PV, wind, batteries: Energy outlook research

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Check out the latest energy stats as we face our renewable energy future. These facts and figures come from a Bloomberg report.

Renewable technologies – particularly and solar projects—are to take an increasing share of the market. The Bloomberg crosshead for an article about the read: "Investment in will continue to skyrocket as green technologies become cheaper and more efficient."

"Renewable energy is set to go from strength to strength in coming years and it will be generating 50% of global electricity by 2050, according to one of the most authoritative voices in clean energy," said Forbes, about the energy report from Bloomberg.

The report's overview said this: "Wind and solar are set to surge to almost "50 by 50" – 50% of world generation by 2050 – on the back of precipitous reductions in cost, and the advent of cheaper and cheaper batteries that will enable electricity to be stored and discharged to meet shifts in demand and supply. Coal shrinks to just 11% of generation by 2050."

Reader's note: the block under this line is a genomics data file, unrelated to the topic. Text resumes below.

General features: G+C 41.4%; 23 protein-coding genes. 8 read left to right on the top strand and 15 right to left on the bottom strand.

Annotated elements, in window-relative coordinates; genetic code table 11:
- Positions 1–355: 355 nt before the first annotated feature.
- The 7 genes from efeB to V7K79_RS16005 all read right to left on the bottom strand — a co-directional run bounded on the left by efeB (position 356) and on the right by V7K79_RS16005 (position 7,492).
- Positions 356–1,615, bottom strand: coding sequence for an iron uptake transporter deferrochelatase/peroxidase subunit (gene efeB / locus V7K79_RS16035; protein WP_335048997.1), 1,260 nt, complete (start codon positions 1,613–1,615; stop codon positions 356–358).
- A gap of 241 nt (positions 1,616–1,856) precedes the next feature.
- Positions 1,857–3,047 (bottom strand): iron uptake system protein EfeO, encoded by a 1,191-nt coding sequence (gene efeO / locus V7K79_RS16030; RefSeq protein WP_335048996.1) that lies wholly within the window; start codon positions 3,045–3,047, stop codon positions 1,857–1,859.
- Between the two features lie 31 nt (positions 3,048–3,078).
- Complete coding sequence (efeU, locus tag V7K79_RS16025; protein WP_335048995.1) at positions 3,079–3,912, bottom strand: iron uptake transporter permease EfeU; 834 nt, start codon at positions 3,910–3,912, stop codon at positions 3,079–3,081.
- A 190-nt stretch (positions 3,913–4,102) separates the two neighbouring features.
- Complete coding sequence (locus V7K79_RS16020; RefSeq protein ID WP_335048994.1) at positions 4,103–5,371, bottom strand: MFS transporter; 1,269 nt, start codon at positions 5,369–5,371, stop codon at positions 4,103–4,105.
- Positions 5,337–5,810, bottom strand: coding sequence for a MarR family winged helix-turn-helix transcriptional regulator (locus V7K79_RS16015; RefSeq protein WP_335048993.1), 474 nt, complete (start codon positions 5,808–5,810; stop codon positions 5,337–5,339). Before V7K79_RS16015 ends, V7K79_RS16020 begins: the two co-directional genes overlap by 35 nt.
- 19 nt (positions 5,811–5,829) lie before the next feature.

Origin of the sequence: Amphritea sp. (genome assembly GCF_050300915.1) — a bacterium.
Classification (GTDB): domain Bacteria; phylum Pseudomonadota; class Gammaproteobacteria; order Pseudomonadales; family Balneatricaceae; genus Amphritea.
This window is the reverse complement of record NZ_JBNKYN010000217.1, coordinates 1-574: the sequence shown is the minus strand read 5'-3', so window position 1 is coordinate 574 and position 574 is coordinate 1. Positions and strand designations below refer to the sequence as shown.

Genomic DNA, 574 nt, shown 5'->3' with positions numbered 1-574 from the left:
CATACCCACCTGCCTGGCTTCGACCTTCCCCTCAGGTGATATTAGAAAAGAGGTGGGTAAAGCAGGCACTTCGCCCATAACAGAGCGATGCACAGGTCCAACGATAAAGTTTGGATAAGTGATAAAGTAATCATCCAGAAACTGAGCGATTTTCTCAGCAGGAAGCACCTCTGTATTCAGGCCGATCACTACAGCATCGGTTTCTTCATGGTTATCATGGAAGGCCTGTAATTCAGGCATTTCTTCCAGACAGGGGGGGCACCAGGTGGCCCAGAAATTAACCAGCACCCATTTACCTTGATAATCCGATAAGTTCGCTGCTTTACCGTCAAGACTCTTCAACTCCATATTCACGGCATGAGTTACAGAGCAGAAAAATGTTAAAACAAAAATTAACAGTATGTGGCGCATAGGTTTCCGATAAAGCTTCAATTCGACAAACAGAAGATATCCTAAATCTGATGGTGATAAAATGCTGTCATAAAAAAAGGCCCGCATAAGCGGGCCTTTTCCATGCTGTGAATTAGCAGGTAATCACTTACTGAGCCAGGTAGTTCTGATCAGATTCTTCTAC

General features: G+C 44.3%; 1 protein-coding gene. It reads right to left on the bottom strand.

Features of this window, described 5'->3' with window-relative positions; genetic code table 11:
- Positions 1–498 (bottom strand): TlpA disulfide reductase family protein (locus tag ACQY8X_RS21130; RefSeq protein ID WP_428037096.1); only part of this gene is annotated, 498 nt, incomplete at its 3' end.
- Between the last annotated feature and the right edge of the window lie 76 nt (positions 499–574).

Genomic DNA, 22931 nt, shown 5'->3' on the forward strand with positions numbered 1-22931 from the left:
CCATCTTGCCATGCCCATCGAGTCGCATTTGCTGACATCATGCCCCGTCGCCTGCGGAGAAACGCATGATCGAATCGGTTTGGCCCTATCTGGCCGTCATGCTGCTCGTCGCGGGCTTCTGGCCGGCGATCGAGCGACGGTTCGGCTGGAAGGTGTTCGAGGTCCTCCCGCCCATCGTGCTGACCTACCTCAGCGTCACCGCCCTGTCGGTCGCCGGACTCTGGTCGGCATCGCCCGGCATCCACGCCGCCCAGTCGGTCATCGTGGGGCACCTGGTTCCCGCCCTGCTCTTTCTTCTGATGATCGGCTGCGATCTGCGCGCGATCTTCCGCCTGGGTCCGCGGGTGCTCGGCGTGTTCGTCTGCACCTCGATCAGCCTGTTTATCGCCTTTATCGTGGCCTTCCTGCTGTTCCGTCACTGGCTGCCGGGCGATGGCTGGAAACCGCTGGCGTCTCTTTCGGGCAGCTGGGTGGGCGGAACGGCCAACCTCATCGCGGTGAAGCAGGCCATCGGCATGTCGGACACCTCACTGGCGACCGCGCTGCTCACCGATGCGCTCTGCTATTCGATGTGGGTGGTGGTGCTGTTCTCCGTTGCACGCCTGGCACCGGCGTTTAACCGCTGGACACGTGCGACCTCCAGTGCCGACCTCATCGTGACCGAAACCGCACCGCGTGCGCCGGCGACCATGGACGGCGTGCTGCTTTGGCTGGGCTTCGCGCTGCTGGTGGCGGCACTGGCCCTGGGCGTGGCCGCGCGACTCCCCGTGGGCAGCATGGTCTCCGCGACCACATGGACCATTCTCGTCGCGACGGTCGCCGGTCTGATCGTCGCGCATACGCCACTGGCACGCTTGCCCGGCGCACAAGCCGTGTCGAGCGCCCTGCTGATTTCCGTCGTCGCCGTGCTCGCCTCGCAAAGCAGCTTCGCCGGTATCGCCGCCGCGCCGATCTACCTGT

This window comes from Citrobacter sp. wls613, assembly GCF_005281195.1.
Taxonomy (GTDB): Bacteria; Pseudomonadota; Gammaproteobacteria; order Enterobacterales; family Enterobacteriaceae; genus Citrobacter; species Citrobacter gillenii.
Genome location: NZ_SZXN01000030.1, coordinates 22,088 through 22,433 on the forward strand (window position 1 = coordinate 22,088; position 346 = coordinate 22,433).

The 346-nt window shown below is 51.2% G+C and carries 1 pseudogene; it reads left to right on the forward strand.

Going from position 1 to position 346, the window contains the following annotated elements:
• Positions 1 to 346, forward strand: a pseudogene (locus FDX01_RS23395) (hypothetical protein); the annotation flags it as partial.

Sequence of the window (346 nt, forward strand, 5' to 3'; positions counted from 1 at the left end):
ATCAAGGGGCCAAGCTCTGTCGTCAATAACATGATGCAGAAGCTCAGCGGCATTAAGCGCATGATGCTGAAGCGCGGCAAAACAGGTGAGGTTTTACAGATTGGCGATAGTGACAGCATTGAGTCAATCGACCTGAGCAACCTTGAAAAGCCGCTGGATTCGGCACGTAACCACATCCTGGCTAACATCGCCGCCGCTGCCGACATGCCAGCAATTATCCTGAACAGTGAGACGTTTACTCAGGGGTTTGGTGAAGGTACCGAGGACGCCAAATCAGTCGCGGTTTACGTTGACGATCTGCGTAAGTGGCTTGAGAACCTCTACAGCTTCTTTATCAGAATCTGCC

This in further details is the Bloomberg New Energy Finance (NEF) report. NEF is the company's research service and the report topic tells us about the electricity system. "New Energy Outlook (NEO) 2018's research was completed by more than 65 analysts around the world.

Were you hoping for stronger figures behind nuclear? The findings won't oblige. "The report doesn't offer a terribly bright future for nuclear," said Megan Geuss, Ars Technica. "After a period of contraction, the nuclear industry's contribution to electricity generation is expected to level off."

Elena Giannakopoulou, head of energy economics at BNEF, said coal emerged as the biggest loser in the long run. Cheap renewables will be squeezing out coal. The future electricity system will reorganize around the cheap renewables as coal gets "squeezed out."

Meanwhile, will solar ever overtake wind?

"According to Bloomberg NEF's New Energy Outlook, solar won't overtake wind, at least not before 2050. Wind generation is a classic S-curve, nearly plateauing in total generation terms by 2050. Solar, by contrast, looks like a nearly straight line."

The impact that falling battery costs will have on the electricity mix over the coming decades is discussed. The continuing fall in the cost of batteries will massively increase the ability the ability to store off-peak electricity and sell it when demand is high.

"BNEF predicts that lithium-ion battery prices, already down by nearly 80% per megawatt-hour since 2010, will continue to tumble as electric vehicle manufacturing builds up through the 2020s."

How would that be shaking out for wind and solar? The lead author of the NEO 2018, Sen Henbest, commented. "The arrival of cheap battery storage will mean that it becomes increasingly possible to finesse the delivery of electricity from wind and solar, so that these technologies can help meet demand even when the wind isn't blowing and the sun isn't shining."